Tracking your new-car internet advertising performance
We’ve gotten great feedback on our site changes and enhancements to our franchise ad package so far (although more feedback, pro or con, is always appreciated). The new-car shopping experience on the site will continue to evolve through the rest of the year and into 2013, but in the meantime, we’re focusing on our reporting, particularly when it comes to the new vs. used shopping and selling experiences.
Before we get too far into this, everyone – do me a favor. If you work at a franchise dealership, open up your email and find your last email from [email protected]. If it’s not there in your Inbox, check your Spam folder. I’ll check for new #WWE #RAW1000 tweets while I wait.
Ok – assuming you found something, you’re looking at the Market Intelligence Report. If you didn’t find it and you’re a dealer that lists new cars on Cars.com, please contact your Cars.com rep right away.
Now, let me pose a hypothesis: for the dealers reading this who sell both new cars and used cars, I would guess that you run these two aspects of your business very differently. You acquire new cars differently from used, price them differently and manage your floor plan differently. You probably also merchandise them differently, and I suspect that your strategies for marketing them and maximizing profit per vehicle differ between the two as well. Your dealership’s location, value story and reputation also matter more – I’m sure many of you would tell me that your new-car shoppers care a lot more about your service department than customers shopping used.
So I ask you, in today’s online world, why are we still using used-car metrics, like SRPs and VDPs, as the primary method of measuring new-car advertising performance when the way you measure success overall is more about your make, your market and your share in that market? Why does our industry focus so intently on metrics specific to an individual vehicle on your lot when car shoppers – new-car shoppers especially – are also basing their decisions on your dealership’s brand and reputation?
We here at Cars.com wanted to find a better approach, so we set out to create a report just for new cars – one that is specific to the way you sell them, and one that offers more insight into how your prospective customers are shopping for them. The result is our new Market Intelligence Report.
Let’s break things down and take a look.
Shopper activity provides insight into new car market trends for a particular make, which can be influenced by national or local advertising by the manufacturer. By including information about search volume specific to the manufacturer brand both nationally and locally, we hope to provide info that can help fuel conversations with your OEMs. Knowing that 6% of the local search activity on Cars.com focused on your brand when it received a 10% share nationally could be a good reason to talk to your OEM rep about incentives and other marketing support locally, for example.
Exposure and engagement
The metrics here represent a focus on your dealership’s overall exposure to Cars.com shoppers, as well as those shoppers’ interactions with your dealership’s information compared to the rest of the marketplace. Roughly speaking, this gives a dealer insight into how often their dealership’s brand and inventory is seen on Cars.com, as well as the level of interest their store generates with those shoppers. The idea here is that as dealers market and merchandise their store’s brand and reputation more progressively, such as by actively managing their Dealer Reviews and creating a pretty awesome Dealer Profile, their overall share of exposure and engagement will climb higher.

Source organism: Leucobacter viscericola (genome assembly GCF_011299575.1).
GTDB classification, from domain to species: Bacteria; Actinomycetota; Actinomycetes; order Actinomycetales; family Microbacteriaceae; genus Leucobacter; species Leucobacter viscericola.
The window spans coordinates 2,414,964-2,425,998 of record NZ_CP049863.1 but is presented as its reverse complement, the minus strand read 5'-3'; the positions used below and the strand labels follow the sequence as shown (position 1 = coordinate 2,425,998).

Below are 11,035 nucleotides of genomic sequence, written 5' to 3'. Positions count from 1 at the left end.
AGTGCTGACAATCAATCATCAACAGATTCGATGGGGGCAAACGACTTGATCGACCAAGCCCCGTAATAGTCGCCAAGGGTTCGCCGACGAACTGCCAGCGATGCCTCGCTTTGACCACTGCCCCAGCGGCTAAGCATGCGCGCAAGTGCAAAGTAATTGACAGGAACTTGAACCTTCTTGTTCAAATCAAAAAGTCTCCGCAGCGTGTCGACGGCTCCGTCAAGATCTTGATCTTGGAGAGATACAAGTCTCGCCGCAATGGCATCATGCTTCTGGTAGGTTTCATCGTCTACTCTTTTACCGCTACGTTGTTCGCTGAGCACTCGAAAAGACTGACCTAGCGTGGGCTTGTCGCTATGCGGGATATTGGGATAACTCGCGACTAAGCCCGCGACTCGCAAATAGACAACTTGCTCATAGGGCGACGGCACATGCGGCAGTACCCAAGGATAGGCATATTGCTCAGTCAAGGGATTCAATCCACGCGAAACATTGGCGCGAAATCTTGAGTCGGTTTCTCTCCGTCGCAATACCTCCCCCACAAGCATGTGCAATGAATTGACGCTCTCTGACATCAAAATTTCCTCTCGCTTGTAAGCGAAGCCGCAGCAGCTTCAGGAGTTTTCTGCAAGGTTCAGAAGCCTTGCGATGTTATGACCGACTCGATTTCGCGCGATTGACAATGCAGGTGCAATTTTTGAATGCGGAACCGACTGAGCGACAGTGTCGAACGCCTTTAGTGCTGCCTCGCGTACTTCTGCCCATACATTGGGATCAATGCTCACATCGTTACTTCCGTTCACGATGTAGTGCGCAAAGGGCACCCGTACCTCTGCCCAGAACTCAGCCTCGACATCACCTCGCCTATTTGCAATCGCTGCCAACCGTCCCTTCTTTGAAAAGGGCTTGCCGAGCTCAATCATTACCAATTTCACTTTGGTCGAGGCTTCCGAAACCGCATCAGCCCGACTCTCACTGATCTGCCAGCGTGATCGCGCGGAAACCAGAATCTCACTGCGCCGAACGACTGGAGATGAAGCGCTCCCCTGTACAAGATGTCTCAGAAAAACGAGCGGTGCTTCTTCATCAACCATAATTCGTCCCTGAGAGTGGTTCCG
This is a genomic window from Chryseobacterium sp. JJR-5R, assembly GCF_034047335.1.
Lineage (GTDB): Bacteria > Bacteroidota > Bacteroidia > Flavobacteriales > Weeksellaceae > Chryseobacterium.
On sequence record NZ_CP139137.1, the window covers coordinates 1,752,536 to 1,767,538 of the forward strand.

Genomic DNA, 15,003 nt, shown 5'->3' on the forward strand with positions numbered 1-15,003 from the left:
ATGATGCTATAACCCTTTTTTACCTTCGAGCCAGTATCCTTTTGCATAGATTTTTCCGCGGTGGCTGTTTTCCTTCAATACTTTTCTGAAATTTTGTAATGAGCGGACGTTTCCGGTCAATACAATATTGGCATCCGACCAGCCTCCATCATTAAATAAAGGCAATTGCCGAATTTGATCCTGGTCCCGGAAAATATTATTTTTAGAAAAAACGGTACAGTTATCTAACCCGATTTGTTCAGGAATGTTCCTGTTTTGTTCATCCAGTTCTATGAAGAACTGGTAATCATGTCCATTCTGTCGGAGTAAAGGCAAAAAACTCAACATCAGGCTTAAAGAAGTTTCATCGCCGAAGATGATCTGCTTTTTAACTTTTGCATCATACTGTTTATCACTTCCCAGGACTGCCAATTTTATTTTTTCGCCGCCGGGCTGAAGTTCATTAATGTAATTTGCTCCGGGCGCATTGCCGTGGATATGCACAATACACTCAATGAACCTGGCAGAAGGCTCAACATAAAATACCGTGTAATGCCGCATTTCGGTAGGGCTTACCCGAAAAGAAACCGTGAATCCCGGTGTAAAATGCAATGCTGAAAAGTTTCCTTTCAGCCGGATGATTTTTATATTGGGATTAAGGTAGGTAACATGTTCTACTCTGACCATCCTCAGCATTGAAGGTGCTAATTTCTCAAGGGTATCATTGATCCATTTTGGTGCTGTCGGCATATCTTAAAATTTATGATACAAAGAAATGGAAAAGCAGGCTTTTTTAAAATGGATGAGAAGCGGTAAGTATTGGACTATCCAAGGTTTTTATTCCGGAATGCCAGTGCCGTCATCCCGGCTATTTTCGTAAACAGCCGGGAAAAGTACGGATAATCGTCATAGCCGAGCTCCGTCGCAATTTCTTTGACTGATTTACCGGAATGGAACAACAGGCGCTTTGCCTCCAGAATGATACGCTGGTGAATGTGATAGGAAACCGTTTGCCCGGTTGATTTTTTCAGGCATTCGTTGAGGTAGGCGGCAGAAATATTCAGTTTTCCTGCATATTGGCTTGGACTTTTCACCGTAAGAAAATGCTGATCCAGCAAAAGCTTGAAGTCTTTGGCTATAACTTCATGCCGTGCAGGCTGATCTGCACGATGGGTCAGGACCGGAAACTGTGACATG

Turn, days’ supply and share of inventory
These stats are likely ones you measure in “real life” and inform pretty important decisions around everything from inventory management to marketing budget allocation. Our goal is to share how these stats translate on Cars.com with one key difference: we’re able to benchmark these stats against the rest of your market and nationally, which we feel is even more valuable than the numbers on their own.
You’ll also note new, forward-looking and actionable information about key new-car market trends. To get this information, we’ve partnered with Dataium, a leading aggregator of online shopping behavior and a pretty darn good predictor of consumer demand, as many of you who work with them are aware. The data in this section includes predicted consumer demand and trend forecasts for selected makes and models, provided at the national, regional and DMA levels. Our goal is to give dealers the ability to plan marketing decisions, such as incentives, promotions, merchandising and other elements, based on forward-looking data.
One thing you see repeated often in my explanation above is that the stats provided in the Market Intelligence Report include comparative information at the national and DMA levels. Ultimately, this is where we hope the Market Intelligence Report will shine. We want to provide a report that can not only tell you how you’re doing on Cars.com, but also tell you how you’re doing compared to other dealers who sell the same cars, both locally and nationally. We do realize there’s room for improvement, however, so before I return to tweeting about Zach Ryder…
I’ll pose this question:
What metrics should Cars.com be providing both to communicate advertising performance and also to help dealers make more informed new-car business decisions?
I’ll also share that we’re working on revamping our used- car metrics as well – any suggestions there?